Supercore Inflation Guides ECB as Oil Muddies Price OutlookBy and
Floor coverings and cappuccino offer clues on deflation threat
Central bank needs to know if weak prices becoming entrenched
Carpets, vacuum cleaners and cups of coffee: those are three of the key consumer items that economists at the European Central Bank are pondering to figure out whether oil’s slump is leading the euro area into deflation.
As the return of negative headline inflation stokes investor expectations for more monetary stimulus, policy makers are looking for ways to strip out the noise and determine whether price weakness is becoming ingrained in the economy. If a self-sustaining spiral of falling prices and wages truly beckons, the Frankfurt-based ECB needs to know.
Enter so-called supercore inflation, one of the measures officials use to try to gauge the fundamental trend. While the central bank targets headline inflation, aiming to keep it at just under 2 percent, and looks at various indicators that remove volatile items, this method tries to go deeper. It tracks a subset of prices that move in tandem with the slack in the economy.
“You can’t set monetary policy looking in the rear-view mirror,” said Richard Barwell, senior economist at BNP Paribas Investment Partners in London. “Underlying inflation should tell you where inflation is going, where inflation would be today in the absence of these price-level shocks.”
Euro-area inflation was minus 0.2 percent in February, the sixth time in 15 months that the reading has been negative, European Union figures showed Monday. Core inflation slowed to 0.7 percent. That’s an ‘exclusion measure’ removing the elements most liable to swings -- in this case food, energy, alcohol and tobacco -- and is the simplest way of trying to separate underlying price movements from temporary factors.
‘Supercore’ -- a term the ECB uses internally though not in its published work -- is based on about a third of the items in the core inflation basket. Those are closely correlated with the output gap, or the spare capacity in the economy. An ECB article in its September 2014 bulletin listed furniture, carpets, household appliances, package holidays and cafe services among the components tracked.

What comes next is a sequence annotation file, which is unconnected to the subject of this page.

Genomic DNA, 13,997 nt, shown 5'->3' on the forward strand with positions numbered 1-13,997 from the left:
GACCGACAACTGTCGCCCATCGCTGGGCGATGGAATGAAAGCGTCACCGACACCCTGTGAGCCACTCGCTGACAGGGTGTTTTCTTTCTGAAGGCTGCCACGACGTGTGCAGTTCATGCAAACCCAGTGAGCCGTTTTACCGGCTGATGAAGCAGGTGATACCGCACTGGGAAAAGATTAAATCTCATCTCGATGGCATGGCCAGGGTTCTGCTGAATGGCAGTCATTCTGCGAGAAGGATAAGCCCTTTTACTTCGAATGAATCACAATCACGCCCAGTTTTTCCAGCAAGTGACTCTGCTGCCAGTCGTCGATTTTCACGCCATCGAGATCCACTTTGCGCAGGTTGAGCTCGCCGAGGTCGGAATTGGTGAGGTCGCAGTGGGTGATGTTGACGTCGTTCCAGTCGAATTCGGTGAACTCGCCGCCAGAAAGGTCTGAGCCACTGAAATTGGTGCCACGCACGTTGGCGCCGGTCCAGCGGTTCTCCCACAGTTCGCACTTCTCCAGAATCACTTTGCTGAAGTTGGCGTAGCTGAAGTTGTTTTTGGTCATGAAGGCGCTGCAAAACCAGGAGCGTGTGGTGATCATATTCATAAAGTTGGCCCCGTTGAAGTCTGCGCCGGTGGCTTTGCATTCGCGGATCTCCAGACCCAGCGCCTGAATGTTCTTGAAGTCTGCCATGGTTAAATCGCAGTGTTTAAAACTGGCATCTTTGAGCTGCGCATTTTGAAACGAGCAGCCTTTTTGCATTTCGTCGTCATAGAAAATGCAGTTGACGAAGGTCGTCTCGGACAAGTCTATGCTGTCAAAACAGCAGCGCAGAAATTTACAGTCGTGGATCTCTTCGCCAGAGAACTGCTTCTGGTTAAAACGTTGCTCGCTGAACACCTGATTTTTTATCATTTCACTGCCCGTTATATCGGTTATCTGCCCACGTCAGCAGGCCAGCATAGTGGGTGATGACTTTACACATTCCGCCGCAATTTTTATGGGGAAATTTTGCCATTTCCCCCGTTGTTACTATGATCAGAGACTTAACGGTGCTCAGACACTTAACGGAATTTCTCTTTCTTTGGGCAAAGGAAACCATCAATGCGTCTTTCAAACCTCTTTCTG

The measure was described as “smoother” than traditional core inflation, making it “easier to gauge turning points” in the consumer price index. The ECB hasn’t published an updated version of the gauge since that bulletin.
“It makes sense to look at a number of indicators in order to give a thorough, rounded assessment as to what the underlying inflation trend is, and where inflation is likely to be in the medium-term,” said Nick Matthews, co-head of European economic research at Nomura International Plc in London. “It’s increasingly important at this particular juncture, because there’s a significant deterioration in inflation expectations as well.”
Supercore is just one of the ways the ECB has to gauge underlying inflation. Others, like U2core, try to statistically filter out the persistent component of each price in the inflation basket.
Officials will decide on March 10 whether the euro area needs more monetary stimulus. The multiple indicators mostly show underlying inflation slowing, reinforcing the idea that cheap energy is damping prices. While that can be positive for spending, as some policy makers have argued, it can also curb wage rises when those increases are linked to current or projected inflation.
Factories in the region cut prices at the fastest pace in almost three years in February, according to a survey published on Tuesday by Markit Economics. The data signal that “deflationary pressures have intensified,” according to Chris Williamson, Markit’s chief economist.
“It’s a very tough situation to see oil collapsing and leading to another decline in inflation forecasts, for reasons that are not fundamental reasons that the ECB can have an effect on,” said Frederik Ducrozet, an economist at Banque Pictet & Cie SA in Geneva. “Against a slightly weaker economic background, it becomes a bigger risk for the ECB that core inflation also gets dragged down. And that’s the difficult situation that the ECB finds itself in.”
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